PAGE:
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Unregistered foreign securities

The fact that a foreign security is issued by a prestigious international financial services company is no guarantee it can be legally offered for sale or sold in our country.

This was a lesson the brothers Jose Pua and Benjamin Pua, who claim to be long time depositors of Citibank Binondo branch, learned the hard and expensive way.

According to Jose, in 1999, he was invited by the bank branch manager to a dinner party at the Manila Hotel to meet several officers and employees of Citibank Hong Kong branch.


Weeks later, Chingyee Yau, a vice president of Citibank Hong Kong, came back to sell securities to him. As part of the conditions of the sale, Jose opened an account with Citibank Hong Kong.


After opening the account, Yau offered and sold to the Pua brothers several securities issued by public limited companies established in Jersey, Channel Islands.

(Jersey is the largest island of the Channel Islands, a territory in Europe that is under the administration of the United Kingdom but is not considered a part of that country.)

The offer, sale and signing of the subscription agreements were all done and completed at Citibank Binondo in the presence of its officers and employees.


The Puas later learned that the securities they bought were not registered with the Securities and Exchange Commission (SEC) nor were their terms and conditions submitted to the SEC for evaluation and approval.

Believing the bank’s actions violate the Securities Regulation Code (SRC), the Puas filed in 2002 a complaint in a regional trial court against Citibank N.A., (the Philippine chapter of multinational company Citigroup) for declaration of nullity of the subscription agreements and damages.


They claimed the terms and conditions of the agreements are contrary to law and public policy.

Citibank sought the dismissal of the complaint on the ground that the court does not have jurisdiction (or authority) to hear the case.

It argued that since “the merits of the case would largely depend on the issue of whether or not there was a violation of the SRC, in particular, whether or not there was a sale of unregistered securities,” the complaint should have been filed with the SEC, not the regular court.

The court denied the motion. It said the questions raised in the complaint are more appropriate for the judiciary to resolve than an administrative agency.

Citibank appealed the decision to the Court of Appeals. The latter set aside the lower court’s action and ruled that “all complaints involving violations of the SRC should be first filed with the SEC.”


Unfazed by the rebuff, the Puas elevated the case to the Supreme Court for a final ruling on the question of jurisdiction.

In the case of “Jose U. Pua and Benjamin Hanben U. Pua vs Citibank, N.A., G.R. No. 180064, Sept. 16, 2013,” the tribunal narrowed down the issue to whether or not the SEC has primary jurisdiction over the subject matter of the complaint.

The Puas stated that civil actions for damages arising from violations of the SRC fall, by express provision of the SRC itself, within the exclusive jurisdiction of regional trial courts.

Citibank, on the other hand, anchored its defense on an earlier ruling of the tribunal (Baviera vs. Paglinawan, G.R. No. 168380, Feb. 8, 2007) which states that “a criminal charge for violation of the Securities Regulation Code is a specialized dispute. Hence, it must first be referred to an administrative agency of special competence, i.e., the SEC.”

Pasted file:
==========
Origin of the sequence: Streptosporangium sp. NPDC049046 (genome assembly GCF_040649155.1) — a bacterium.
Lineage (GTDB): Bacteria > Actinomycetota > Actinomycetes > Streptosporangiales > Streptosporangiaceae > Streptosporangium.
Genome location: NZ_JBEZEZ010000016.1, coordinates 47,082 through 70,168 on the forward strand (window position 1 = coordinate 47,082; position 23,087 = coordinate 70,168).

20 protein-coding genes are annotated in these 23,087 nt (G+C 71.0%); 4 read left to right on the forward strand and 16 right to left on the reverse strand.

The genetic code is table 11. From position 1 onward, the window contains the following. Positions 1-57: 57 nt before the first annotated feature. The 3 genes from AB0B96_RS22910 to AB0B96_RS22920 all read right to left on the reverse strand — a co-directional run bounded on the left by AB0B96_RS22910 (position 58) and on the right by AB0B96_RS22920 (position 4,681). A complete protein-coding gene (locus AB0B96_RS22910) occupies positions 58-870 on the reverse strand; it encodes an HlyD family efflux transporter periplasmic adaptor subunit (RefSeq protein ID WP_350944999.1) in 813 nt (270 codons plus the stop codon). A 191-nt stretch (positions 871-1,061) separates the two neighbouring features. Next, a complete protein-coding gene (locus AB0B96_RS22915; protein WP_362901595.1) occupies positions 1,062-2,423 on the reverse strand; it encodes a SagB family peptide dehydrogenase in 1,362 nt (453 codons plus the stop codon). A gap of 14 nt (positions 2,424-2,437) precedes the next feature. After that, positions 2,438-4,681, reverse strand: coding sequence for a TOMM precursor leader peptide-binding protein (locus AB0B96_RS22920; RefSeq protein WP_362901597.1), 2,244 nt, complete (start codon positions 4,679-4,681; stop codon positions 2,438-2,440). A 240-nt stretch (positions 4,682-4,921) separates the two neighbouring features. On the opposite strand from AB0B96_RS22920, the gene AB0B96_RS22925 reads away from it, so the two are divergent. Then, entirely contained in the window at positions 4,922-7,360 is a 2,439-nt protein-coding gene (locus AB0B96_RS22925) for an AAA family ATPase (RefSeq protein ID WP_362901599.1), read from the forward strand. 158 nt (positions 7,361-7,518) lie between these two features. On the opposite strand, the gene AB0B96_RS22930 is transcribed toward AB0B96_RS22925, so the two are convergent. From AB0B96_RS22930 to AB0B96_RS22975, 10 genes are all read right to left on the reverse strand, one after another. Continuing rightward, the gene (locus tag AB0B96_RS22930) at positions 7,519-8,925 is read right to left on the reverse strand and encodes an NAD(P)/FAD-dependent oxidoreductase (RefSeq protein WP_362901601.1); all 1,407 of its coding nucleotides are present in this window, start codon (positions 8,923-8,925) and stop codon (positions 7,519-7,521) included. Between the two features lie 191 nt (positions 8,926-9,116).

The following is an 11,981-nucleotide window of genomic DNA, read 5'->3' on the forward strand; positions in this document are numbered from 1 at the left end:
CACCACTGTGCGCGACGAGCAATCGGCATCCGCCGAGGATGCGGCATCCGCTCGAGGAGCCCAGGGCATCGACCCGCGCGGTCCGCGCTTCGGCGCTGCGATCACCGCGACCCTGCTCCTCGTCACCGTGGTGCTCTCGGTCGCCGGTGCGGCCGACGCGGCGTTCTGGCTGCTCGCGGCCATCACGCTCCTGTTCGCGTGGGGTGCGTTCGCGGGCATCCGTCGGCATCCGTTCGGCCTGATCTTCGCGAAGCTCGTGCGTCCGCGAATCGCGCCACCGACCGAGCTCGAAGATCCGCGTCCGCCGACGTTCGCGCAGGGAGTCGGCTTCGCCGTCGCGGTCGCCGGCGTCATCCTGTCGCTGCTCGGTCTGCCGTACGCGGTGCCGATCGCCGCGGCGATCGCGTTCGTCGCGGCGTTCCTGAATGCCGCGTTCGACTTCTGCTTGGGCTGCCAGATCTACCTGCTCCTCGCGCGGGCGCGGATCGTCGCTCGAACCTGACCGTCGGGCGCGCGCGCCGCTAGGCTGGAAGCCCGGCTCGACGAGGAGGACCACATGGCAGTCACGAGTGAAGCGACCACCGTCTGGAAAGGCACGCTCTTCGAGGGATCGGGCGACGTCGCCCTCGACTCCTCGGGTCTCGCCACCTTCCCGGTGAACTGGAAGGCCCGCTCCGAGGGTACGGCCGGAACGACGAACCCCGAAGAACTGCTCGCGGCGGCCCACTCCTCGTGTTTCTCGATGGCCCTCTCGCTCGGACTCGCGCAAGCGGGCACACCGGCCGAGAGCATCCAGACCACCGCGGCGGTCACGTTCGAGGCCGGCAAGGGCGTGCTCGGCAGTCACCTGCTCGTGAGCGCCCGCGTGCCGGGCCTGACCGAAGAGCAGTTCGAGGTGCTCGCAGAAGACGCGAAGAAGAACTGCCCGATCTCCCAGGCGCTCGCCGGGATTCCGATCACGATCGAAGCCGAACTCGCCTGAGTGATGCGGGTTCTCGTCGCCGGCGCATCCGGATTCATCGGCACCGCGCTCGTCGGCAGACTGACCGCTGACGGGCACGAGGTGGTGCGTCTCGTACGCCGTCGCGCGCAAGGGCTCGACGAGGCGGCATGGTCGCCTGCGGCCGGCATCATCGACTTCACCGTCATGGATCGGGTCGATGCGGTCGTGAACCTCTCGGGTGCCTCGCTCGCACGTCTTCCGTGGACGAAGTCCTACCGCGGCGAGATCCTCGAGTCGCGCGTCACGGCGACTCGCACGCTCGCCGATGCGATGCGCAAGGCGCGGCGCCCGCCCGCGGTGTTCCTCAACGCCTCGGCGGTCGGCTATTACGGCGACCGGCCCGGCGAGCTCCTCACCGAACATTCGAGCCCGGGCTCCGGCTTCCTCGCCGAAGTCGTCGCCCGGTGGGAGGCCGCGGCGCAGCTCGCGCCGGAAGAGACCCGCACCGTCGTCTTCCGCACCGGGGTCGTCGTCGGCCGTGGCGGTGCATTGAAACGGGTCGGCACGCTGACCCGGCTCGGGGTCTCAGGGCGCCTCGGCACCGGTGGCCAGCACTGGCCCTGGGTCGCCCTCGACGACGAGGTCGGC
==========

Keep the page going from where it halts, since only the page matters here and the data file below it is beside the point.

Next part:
The tribunal said the SRC makes a distinction between the kinds of actions—civil or criminal—that an aggrieved party may file for violations of its provisions.

If it is a criminal suit, Sec. 53 requires the complaint to be investigated first by the SEC then, when found meritorious, referred to the Department of Justice for preliminary investigation and prosecution before the proper court.

On the other hand, if the suit is civil in nature, i.e., for recovery of money or damages, Secs. 56 to 63 provide that the action should be brought before the regional trial court which shall have exclusive jurisdiction to hear and decide such suit.


Since the Puas filed a civil, not criminal, action against Citibank, the tribunal ruled that SEC does not have primary jurisdiction over their case.

In other words, they need not go through the SEC to compel Citibank to return their investments and pay them damages. They can seek relief directly from the regular courts and not have to plod through the SEC’s and DOJ’s bureaucratic maze.

Thus, the tribunal ordered the trial court to continue to hear the case—eleven years after it was initially filed.

The final outcome of this case will be of interest to foreign financial institutions with local affiliates that may want to sell their securities to Philippine residents.

Under existing rules, securities cannot be offered for sale or sold in the country without prior SEC approval. A violation of this regulation could give rise to severe fines or prison term on the guilty parties.

Assuming Pua’s allegations are true, Citibank has to show that the actions of its Binondo branch staff—inviting them to Manila Hotel to meet Citibank Hongkong officers and assisting the latter in the signing of the subscription agreements—do not constitute willful participation in the sale of unregistered securities.

There is a principle in law that says, what you cannot do directly cannot be done indirectly.

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TAGS: Business, column, foreign securities, raul j. palabrica

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